“I’m so proud of Freddy and all that he’s accomplished here at The Partnership,” said Matt Pivarnik, Greater Topeka Partnership CEO. “Serving as economic advisor to GO Topeka was actually Freddy’s first civilian job after leaving the military, and he’s been with us since our partnership model was just an idea waiting to be explored. Freddy has taken our economic analysis and data-driven development to a new level, and I know he’ll bring that same tenacity to the City of Topeka as CFO. I can’t think of a better next step for him in his career and am proud to still have him on Team Topeka!”
The CFO, formerly known as the Director of Finance and Administrative Services, leads a 24-member team responsible for overseeing the city’s budgeting, financial reporting, payroll, accounts payable, accounts receivable, debt management, grant management, and procurement.
“I am honored and grateful City Manager Wade selected me to serve the City of Topeka and all its community members in this capacity,” said Mawyin. “The Finance Department provides critical support to the entire city, and the staff is filled with talented individuals. I am excited to be joining such a talented and dedicated team.”
Mawyin’s first day is January 23.
The Topeka Landmarks Commission in partnership with the City of Topeka’s Planning Division will begin a process in January to survey the city’s historical African American places.
This project will focus on documenting buildings, districts, sites and structures that are significant to the development and history of African American life and culture within the City of Topeka.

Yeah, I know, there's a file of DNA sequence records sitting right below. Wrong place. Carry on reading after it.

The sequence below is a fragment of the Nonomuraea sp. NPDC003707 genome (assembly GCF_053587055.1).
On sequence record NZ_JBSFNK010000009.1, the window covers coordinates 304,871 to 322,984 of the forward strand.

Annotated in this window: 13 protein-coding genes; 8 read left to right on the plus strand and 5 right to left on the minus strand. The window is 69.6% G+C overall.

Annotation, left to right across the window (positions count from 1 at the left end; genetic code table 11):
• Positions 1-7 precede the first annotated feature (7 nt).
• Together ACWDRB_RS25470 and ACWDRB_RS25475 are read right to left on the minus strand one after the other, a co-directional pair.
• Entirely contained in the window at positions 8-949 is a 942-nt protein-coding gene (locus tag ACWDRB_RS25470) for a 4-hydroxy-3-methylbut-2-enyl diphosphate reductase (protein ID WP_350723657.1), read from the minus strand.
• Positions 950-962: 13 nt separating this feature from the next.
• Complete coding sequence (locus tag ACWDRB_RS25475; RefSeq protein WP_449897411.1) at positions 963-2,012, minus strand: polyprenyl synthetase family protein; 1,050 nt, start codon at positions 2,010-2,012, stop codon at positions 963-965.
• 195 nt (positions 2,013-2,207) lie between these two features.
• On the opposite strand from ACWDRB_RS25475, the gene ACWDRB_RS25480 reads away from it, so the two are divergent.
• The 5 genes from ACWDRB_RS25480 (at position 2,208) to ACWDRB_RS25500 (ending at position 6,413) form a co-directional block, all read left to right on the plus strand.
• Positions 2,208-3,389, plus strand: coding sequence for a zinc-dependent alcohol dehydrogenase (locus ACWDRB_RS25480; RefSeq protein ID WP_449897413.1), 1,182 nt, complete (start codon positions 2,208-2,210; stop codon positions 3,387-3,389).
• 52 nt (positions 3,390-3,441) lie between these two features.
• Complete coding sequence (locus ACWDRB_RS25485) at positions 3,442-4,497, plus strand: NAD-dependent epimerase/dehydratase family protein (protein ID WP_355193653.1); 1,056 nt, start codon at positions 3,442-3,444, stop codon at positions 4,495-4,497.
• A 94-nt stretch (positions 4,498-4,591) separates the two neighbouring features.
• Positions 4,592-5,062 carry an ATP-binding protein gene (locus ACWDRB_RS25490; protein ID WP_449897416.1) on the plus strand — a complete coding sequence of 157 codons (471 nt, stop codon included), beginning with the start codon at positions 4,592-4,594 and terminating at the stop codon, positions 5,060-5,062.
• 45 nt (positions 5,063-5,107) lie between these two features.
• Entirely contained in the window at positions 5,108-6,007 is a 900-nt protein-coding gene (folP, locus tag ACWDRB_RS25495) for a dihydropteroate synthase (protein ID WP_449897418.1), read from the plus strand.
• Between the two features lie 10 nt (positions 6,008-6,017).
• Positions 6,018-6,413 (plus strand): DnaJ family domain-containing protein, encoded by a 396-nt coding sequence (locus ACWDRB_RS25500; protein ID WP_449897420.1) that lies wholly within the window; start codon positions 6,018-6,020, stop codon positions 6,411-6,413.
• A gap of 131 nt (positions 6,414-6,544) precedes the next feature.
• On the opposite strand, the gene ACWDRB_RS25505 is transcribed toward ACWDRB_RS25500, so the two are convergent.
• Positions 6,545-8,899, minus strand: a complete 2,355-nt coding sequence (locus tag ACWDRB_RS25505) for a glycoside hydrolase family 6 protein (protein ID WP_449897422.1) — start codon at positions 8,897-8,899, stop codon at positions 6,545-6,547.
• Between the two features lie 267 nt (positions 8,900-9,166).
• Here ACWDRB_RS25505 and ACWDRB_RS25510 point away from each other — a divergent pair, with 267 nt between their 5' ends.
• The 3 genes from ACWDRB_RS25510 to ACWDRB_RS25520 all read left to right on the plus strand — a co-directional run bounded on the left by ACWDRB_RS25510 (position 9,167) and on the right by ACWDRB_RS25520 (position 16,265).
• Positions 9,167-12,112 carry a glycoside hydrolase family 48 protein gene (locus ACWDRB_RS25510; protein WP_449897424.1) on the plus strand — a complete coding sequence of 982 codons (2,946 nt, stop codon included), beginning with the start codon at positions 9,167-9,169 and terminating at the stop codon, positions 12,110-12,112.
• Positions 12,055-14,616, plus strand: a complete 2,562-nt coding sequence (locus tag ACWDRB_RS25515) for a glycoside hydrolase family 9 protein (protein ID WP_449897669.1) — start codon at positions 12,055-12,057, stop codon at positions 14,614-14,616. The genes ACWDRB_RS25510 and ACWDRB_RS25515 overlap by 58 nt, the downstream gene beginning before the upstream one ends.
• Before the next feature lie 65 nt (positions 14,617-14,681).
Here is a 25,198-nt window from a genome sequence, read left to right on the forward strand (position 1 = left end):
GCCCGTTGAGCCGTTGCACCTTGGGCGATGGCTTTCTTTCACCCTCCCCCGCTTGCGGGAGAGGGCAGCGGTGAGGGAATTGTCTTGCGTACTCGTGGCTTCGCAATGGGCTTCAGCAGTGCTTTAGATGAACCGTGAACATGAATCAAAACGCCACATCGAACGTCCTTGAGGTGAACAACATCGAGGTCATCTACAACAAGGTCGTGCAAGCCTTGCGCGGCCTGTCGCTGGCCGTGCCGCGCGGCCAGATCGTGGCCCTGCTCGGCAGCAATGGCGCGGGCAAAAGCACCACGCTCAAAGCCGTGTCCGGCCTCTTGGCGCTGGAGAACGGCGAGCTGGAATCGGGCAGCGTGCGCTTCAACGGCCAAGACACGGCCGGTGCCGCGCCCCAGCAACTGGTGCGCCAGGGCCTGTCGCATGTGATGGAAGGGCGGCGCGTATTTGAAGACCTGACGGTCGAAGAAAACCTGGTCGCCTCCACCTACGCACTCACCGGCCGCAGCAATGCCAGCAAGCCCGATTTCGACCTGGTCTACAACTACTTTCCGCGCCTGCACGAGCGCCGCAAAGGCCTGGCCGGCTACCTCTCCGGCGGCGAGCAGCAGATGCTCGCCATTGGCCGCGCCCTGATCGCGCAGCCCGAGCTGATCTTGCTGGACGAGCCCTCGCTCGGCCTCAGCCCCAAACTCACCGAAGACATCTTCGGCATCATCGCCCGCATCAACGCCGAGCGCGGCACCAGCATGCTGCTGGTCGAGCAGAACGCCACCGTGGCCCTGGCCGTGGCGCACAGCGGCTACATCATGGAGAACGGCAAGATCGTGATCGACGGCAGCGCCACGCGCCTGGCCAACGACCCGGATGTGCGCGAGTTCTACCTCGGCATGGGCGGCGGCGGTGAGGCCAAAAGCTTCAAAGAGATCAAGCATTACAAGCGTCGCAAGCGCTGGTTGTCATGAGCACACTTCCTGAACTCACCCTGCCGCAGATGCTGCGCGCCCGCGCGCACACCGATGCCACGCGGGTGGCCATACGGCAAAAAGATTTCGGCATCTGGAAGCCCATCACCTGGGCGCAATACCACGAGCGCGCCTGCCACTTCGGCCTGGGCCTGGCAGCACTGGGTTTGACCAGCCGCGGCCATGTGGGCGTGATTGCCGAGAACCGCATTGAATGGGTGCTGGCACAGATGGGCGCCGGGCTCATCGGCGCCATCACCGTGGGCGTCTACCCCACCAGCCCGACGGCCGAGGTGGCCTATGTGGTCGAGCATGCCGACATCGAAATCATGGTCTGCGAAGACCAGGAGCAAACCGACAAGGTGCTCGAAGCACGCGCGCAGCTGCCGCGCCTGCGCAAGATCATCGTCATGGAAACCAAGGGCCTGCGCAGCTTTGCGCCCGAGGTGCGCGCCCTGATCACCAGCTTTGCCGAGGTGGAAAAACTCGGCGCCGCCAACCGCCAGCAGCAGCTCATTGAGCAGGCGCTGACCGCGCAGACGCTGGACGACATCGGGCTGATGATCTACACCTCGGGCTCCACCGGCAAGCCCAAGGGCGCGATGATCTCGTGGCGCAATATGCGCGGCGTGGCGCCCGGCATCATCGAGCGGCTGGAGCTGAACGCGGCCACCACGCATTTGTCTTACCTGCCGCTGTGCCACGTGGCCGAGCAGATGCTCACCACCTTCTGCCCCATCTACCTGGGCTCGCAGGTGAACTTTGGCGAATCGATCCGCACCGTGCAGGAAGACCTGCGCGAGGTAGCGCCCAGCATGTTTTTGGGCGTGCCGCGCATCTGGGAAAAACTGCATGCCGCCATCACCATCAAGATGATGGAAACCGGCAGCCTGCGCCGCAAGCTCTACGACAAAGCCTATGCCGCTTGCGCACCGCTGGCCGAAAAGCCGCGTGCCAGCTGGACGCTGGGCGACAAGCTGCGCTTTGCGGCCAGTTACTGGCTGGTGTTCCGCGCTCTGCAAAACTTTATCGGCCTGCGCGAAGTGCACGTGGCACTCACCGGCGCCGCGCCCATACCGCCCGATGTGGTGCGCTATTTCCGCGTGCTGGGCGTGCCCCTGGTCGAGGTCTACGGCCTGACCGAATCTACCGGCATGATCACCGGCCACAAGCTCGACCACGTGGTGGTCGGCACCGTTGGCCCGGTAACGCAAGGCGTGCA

While previous city surveys focused on neighborhoods such as Old Town and Tennessee Town, this survey aims to take a holistic approach, covering all city locations and time periods significant to Topeka’s African American history.
Additionally, a goal of the survey is to identify and designate at least two locations to be placed on the National Register of Historic Places.
“What defines a community is its history and the people who live there,” said Dan Warner, the city’s Planning Division Director. “Through this survey, we hope to increase community awareness and appreciation for the places in our community that have made an impact on Topeka’s African American history.”
The city, commission and project partners are hosting a public meeting where community members can learn about the survey process and provide input. The meeting will be held on Wednesday, January 11 at 5:30 p.m. at the Topeka & Shawnee County Public Library in room 114. The library is located at 1515 SW 10th Ave.
Additional partners for the project include the city’s consultant Impact7G, the Kansas Historical Society and the National Park Service.